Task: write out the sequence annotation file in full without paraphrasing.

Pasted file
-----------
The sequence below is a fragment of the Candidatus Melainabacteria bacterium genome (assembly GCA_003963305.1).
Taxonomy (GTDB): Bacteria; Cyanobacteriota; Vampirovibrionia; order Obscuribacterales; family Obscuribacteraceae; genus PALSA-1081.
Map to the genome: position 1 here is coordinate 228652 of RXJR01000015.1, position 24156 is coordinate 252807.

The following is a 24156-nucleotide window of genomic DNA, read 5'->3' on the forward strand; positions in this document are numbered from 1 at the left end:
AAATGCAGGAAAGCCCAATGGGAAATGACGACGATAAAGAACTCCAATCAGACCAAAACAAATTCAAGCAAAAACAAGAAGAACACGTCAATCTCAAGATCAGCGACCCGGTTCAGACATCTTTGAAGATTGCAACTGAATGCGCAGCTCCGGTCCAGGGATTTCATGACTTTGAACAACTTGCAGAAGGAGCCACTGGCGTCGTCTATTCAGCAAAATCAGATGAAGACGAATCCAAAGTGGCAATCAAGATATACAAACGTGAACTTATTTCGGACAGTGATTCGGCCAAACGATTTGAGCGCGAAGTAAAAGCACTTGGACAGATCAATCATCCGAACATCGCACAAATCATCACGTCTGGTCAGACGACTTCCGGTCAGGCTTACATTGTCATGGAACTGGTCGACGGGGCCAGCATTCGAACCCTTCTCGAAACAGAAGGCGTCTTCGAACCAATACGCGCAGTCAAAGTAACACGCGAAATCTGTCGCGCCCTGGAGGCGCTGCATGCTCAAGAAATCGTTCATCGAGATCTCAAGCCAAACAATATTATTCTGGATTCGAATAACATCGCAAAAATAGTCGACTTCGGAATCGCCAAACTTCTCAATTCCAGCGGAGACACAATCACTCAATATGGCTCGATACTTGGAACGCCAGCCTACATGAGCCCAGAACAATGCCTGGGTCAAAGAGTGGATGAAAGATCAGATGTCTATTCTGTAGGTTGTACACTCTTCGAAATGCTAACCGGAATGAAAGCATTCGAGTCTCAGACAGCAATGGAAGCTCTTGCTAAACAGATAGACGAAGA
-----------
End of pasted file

The sequence below is a fragment of the Candidatus Melainabacteria bacterium genome (assembly GCA_003963305.1).
Taxonomy (GTDB): Bacteria; Cyanobacteriota; Vampirovibrionia; order Obscuribacterales; family Obscuribacteraceae; genus PALSA-1081.
Map to the genome: position 1 here is coordinate 228652 of RXJR01000015.1, position 24156 is coordinate 252807.

The following is a 24156-nucleotide window of genomic DNA, read 5'->3' on the forward strand; positions in this document are numbered from 1 at the left end:
AAATGCAGGAAAGCCCAATGGGAAATGACGACGATAAAGAACTCCAATCAGACCAAAACAAATTCAAGCAAAAACAAGAAGAACACGTCAATCTCAAGATCAGCGACCCGGTTCAGACATCTTTGAAGATTGCAACTGAATGCGCAGCTCCGGTCCAGGGATTTCATGACTTTGAACAACTTGCAGAAGGAGCCACTGGCGTCGTCTATTCAGCAAAATCAGATGAAGACGAATCCAAAGTGGCAATCAAGATATACAAACGTGAACTTATTTCGGACAGTGATTCGGCCAAACGATTTGAGCGCGAAGTAAAAGCACTTGGACAGATCAATCATCCGAACATCGCACAAATCATCACGTCTGGTCAGACGACTTCCGGTCAGGCTTACATTGTCATGGAACTGGTCGACGGGGCCAGCATTCGAACCCTTCTCGAAACAGAAGGCGTCTTCGAACCAATACGCGCAGTCAAAGTAACACGCGAAATCTGTCGCGCCCTGGAGGCGCTGCATGCTCAAGAAATCGTTCATCGAGATCTCAAGCCAAACAATATTATTCTGGATTCGAATAACATCGCAAAAATAGTCGACTTCGGAATCGCCAAACTTCTCAATTCCAGCGGAGACACAATCACTCAATATGGCTCGATACTTGGAACGCCAGCCTACATGAGCCCAGAACAATGCCTGGGTCAAAGAGTGGATGAAAGATCAGATGTCTATTCTGTAGGTTGTACACTCTTCGAAATGCTAACCGGAATGAAAGCATTCGAGTCTCAGACAGCAATGGAAGCTCTTGCTAAACAGATAGACGAAGA